A first hand report on the new M-8 MTA rail cars

I had read about the long overdue M8 rail cars and heard about them from some NY area commuters but until last night on the 9:37 New Haven line train I had only been able to wonder what the fancy new MTA rail cars were really like.

First of all there is a lot of red. Red faux-leather seats, a red floor. Since the New Haven line has red as its base color scheme that would make sense and I imagine any new M-7 rail cars on Metro-North line trains would be correspondingly blue. The train aisles are wider (good) and the seats a bit wider as well. The cars are built by Kawasaki and will replace the current fleet of over 200 M-2 rail cars some of which are nearly 40 years old.

The air conditioning worked well (I have been on a few regular trains recently where there was little or no A/C) and the restrooms (I had to see for myself) were clean. Outside the restrooms there was a little indicator to show whether or not they were occupied or not. I noticed the restrooms received a lot more traffic than is normally the case. I guess people were curious and more comfortable with the new facilities as opposed to waiting to avoid using the train restroom.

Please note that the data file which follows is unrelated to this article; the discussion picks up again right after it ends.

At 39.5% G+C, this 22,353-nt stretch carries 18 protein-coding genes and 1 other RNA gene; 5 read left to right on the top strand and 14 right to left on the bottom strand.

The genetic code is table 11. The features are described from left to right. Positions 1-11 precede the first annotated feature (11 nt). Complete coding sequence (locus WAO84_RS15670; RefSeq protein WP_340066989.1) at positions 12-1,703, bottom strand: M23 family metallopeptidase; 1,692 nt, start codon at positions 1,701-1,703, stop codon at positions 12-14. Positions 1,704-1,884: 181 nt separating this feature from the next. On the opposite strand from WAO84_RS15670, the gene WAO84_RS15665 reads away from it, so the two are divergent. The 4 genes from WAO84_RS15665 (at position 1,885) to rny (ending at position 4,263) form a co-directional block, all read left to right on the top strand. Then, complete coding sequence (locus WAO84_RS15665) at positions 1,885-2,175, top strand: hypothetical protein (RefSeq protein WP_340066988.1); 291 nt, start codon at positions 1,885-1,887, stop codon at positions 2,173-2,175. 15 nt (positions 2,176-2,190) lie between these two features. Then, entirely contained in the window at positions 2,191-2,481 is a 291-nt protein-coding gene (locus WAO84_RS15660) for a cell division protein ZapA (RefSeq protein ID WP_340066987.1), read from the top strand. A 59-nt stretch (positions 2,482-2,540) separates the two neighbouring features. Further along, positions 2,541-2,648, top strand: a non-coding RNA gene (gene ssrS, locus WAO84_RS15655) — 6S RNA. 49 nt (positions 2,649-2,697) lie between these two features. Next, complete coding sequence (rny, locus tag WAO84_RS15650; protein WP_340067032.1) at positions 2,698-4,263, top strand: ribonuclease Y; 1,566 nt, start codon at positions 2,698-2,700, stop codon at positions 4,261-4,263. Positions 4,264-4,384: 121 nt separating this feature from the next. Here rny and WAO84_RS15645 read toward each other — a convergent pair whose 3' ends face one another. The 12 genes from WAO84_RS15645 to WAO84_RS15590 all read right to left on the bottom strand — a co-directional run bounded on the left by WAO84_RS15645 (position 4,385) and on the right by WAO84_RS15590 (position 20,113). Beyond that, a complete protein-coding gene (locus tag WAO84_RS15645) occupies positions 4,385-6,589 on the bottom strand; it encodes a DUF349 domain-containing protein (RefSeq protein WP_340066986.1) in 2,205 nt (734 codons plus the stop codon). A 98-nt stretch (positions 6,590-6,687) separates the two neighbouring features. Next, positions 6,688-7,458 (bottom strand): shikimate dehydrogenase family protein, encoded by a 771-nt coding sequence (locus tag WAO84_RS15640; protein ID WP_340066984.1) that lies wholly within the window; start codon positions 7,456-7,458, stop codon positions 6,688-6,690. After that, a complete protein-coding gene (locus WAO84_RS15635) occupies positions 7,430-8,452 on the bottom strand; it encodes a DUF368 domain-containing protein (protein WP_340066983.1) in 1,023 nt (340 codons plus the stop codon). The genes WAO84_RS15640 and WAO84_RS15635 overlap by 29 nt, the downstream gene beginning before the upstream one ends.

While the M-8 trains can reach speeds of 90 MPH my journey took exactly the same amount of time that it always does. On the ancient New Haven line at least I will never expect the trains to approach 90 MPH. There are storage hooks for bicycles in the disabled rider area of each rail car.

There was no Wi-Fi availability. I was somewhat aware of that but held out faint hope that there might be a few cars testing Wi-Fi access. After all on airplanes the Wi-Fi units are relatively heavyweight and thus cause an increased use of fuel. But the airlines are soldiering on offering more and more Wi-Fi connections while flying. I cannot understand why new train rail cars would be built without Wi-Fi access – can you?

There are no power outlets either. How difficult would it have been to install a half dozen power outlets in each car?

There’s no doubt the new M-8 cars are a much needed improvement over the 1970’s and 1980’s cars currently in use. But I cannot help thinking there were a few things left on the drawing board that could have been implemented but were not.

How long will it take before the aura of newness wears off?

About markkolier

Futurist, entrepreneur, left lane driver
This entry was posted in Customer Experiences, Innovation, Living in the World Today. Bookmark the permalink.

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